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This Land Is …

This Land Is …

Ted Merwin’s column appears monthly. He writes about theater for the paper and is the author of the award-winning “Pastrami on Rye,” a history of the Jewish deli.

There may be only a handful left today, but less than a century ago, there were tens of thousands of Jewish Communists in New York who decried the gap between rich and poor in the city. Now comes Billy Yalowitz’s “East Towards Home,” a 90-minute play that uses dance, live music and animation to connect the Yiddish-speaking, left-wing Jews of New York to the music of Woody Guthrie, whose folk tunes gave voice to the parched people of the Dust Bowl during the Depression.

Directed by David Schechter, the play begins performances this week at the Theater for the New City with Eleanor Reissa, the former artistic director of the Folksbiene, featured in the cast.

Choreographed by Michael Raine, “East Towards Home” is the tale of a young man in his 20s (David Kremenitzer), a “red-diaper baby” who, rebelling against his Communist upbringing, undertakes to retrace the journeys of Guthrie and become “more surely American.” Meanwhile, Guthrie (Brian Gunter) ironically heads to New York, where he collaborates with Sylvie (Reissa), an avant-garde Jewish choreographer who believes in overthrowing a “tottering” capitalist system through dance. The play draws parallels between Tom Joad, the protagonist of John Steinbeck’s “The Grapes of Wrath,” and Tevye, the patriarch in “Fiddler on the Roof,” noting that each is ultimately driven from his land.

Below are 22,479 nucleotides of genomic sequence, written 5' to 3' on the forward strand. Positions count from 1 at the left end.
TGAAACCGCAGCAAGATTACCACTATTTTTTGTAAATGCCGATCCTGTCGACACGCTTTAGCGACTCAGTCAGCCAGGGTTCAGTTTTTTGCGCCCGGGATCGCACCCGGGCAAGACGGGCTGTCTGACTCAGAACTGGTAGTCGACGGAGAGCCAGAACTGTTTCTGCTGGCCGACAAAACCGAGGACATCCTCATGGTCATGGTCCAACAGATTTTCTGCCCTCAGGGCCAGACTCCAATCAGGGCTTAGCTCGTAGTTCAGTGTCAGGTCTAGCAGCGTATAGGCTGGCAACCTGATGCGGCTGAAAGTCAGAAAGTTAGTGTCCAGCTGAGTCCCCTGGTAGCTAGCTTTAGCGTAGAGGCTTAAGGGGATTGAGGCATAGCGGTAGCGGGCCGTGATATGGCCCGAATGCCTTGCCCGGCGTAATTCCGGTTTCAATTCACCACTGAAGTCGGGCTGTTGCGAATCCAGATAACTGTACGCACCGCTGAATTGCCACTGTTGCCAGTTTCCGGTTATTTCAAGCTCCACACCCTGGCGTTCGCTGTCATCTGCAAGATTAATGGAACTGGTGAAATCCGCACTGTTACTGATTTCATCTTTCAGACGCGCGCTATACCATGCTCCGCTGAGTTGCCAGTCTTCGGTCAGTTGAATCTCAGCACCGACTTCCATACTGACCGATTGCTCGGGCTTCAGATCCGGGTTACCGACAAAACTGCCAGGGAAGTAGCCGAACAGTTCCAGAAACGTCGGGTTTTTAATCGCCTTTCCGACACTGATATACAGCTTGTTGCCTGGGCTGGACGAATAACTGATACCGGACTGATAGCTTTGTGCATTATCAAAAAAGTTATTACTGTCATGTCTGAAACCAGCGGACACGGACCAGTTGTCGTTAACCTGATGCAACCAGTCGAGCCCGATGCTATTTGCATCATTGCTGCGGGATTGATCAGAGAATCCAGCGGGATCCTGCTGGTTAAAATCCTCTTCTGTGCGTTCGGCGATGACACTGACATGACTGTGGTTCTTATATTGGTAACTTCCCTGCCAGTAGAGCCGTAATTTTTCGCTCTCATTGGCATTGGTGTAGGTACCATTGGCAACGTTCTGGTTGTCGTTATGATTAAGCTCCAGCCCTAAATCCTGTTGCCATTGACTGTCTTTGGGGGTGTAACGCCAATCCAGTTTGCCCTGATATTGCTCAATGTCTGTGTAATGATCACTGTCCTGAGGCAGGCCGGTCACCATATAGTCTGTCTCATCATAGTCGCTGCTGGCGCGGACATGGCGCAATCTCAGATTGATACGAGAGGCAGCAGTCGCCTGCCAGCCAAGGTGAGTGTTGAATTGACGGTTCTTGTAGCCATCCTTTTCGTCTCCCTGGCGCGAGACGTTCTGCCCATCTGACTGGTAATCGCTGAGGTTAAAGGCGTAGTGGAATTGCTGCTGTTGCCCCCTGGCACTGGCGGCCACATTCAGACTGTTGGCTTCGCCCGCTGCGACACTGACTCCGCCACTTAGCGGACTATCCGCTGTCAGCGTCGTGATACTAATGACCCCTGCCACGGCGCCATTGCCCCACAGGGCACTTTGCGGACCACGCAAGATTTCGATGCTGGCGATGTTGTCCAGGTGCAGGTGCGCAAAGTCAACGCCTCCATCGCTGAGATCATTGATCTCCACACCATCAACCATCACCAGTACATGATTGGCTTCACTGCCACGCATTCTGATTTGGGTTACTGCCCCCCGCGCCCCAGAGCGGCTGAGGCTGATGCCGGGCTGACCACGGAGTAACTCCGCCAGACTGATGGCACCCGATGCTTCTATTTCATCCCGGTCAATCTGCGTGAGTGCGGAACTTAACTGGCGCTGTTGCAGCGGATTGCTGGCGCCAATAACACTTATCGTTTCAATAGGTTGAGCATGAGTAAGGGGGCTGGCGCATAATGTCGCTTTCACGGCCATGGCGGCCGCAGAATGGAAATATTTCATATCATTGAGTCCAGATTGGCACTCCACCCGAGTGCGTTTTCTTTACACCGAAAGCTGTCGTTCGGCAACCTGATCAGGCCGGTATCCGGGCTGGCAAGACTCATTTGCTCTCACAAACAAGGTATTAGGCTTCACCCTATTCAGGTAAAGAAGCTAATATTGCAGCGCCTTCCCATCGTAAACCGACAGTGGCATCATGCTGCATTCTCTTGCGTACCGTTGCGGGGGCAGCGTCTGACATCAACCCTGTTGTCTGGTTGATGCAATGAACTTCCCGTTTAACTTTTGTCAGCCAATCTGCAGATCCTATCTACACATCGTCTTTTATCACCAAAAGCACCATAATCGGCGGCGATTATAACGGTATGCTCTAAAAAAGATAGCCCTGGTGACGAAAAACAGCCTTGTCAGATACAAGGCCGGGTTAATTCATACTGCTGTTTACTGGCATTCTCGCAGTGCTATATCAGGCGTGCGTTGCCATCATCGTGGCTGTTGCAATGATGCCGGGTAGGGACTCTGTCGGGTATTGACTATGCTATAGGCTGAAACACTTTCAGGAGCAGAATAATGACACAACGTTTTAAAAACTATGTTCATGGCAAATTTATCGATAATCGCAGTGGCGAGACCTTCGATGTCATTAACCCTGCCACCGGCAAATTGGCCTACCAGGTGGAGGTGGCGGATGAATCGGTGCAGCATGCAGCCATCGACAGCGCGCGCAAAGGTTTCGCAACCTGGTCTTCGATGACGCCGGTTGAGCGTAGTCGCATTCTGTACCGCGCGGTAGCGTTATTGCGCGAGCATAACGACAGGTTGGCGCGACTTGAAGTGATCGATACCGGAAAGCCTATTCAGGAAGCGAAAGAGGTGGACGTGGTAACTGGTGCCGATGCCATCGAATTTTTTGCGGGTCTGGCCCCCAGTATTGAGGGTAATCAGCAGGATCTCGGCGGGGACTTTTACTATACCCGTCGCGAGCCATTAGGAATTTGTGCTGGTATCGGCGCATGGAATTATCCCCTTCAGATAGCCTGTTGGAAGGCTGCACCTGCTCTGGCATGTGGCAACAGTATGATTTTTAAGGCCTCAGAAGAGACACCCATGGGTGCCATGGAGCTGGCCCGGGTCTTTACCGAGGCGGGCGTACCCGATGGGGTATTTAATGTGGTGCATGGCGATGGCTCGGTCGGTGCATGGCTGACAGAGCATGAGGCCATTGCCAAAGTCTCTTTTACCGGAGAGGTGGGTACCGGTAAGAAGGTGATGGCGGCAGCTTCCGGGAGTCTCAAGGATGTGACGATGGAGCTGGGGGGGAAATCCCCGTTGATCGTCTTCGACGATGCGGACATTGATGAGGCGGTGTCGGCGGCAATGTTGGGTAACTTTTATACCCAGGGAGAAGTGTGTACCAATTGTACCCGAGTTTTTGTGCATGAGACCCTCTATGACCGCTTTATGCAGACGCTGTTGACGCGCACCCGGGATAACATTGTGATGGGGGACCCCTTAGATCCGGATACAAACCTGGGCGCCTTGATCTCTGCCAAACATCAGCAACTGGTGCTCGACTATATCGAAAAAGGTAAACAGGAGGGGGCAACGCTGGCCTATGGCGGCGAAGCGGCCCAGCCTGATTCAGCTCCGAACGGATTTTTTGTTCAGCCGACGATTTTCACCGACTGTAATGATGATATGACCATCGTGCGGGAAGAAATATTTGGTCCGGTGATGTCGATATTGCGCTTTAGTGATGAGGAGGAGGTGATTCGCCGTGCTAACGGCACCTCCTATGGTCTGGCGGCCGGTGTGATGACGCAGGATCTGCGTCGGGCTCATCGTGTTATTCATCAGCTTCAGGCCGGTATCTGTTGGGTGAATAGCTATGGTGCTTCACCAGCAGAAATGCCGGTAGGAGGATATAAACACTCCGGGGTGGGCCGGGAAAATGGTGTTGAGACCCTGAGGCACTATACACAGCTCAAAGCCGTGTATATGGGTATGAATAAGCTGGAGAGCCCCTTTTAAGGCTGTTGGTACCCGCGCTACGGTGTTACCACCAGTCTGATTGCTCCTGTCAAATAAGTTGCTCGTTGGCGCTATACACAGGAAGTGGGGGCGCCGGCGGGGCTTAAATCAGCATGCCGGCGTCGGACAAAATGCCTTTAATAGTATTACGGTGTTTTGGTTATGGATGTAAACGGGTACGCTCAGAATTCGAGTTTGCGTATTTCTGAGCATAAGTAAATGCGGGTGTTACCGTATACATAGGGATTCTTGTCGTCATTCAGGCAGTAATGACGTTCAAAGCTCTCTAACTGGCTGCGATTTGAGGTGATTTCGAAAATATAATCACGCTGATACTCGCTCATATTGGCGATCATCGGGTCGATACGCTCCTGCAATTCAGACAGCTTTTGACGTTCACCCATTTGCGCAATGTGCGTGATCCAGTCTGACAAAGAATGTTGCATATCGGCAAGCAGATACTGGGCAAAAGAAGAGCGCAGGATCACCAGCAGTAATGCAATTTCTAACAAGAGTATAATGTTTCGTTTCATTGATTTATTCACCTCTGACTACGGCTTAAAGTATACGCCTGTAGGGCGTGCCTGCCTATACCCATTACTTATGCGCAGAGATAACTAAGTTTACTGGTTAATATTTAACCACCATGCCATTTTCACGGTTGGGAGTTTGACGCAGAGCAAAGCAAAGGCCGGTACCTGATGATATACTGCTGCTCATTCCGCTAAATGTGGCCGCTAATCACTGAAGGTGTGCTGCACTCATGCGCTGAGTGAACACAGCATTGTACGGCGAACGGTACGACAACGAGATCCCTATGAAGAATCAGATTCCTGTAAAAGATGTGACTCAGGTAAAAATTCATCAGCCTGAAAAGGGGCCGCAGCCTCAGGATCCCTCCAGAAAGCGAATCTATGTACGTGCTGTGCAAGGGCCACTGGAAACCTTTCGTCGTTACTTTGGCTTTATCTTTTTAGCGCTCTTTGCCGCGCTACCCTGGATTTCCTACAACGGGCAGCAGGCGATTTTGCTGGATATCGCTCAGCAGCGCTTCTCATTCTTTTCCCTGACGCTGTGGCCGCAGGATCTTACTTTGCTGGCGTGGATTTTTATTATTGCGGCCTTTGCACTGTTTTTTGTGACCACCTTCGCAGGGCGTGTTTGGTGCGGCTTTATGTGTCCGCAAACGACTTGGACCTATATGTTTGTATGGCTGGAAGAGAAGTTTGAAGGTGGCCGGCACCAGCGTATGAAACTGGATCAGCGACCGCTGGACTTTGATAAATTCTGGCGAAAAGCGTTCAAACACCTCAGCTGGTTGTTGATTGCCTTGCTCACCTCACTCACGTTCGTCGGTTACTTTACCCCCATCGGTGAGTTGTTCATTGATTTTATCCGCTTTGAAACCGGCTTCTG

Yalowitz, who teaches at Temple University in Philadelphia, was born into a working-class Jewish family in 1959, three years after the revelations about Stalin’s massacres — disclosures that sent shock waves through Communist, socialist, and anarchist Jewish groups. “The community was reeling; they were having a crisis of faith,” he said.

While earning a master’s degree in modern dance from Temple in the mid-1990s, Yalowitz discovered that Guthrie had worked with pioneering Jewish dancer Sophie Maslow, and that the singer found his “deepest, most embracing home” among Jews — that indeed, as Yalowitz put it, “New York was his most creative place.”

During a 2011 residency at the Museum for American Jewish History, Yalowitz was struck by how many Jews in their 20s and 30s have what he called a “proclivity for social justice but a lack of knowledge of the historical roots of class struggle.” The broader Jewish community, he said, has a stake in recovering this colorful chapter of its history, which he calls a “part of our tradition that is just as important as the Torah is for religious Jews.”

“East Towards Home” runs at the Theater for the New City, 155 First Ave., through Sunday, Feb. 2. Performances are Thursday through Saturday at 8 p.m., Saturday and Sunday at 3 p.m. For tickets, $15, call the box office at (212) 254-1109 or visit

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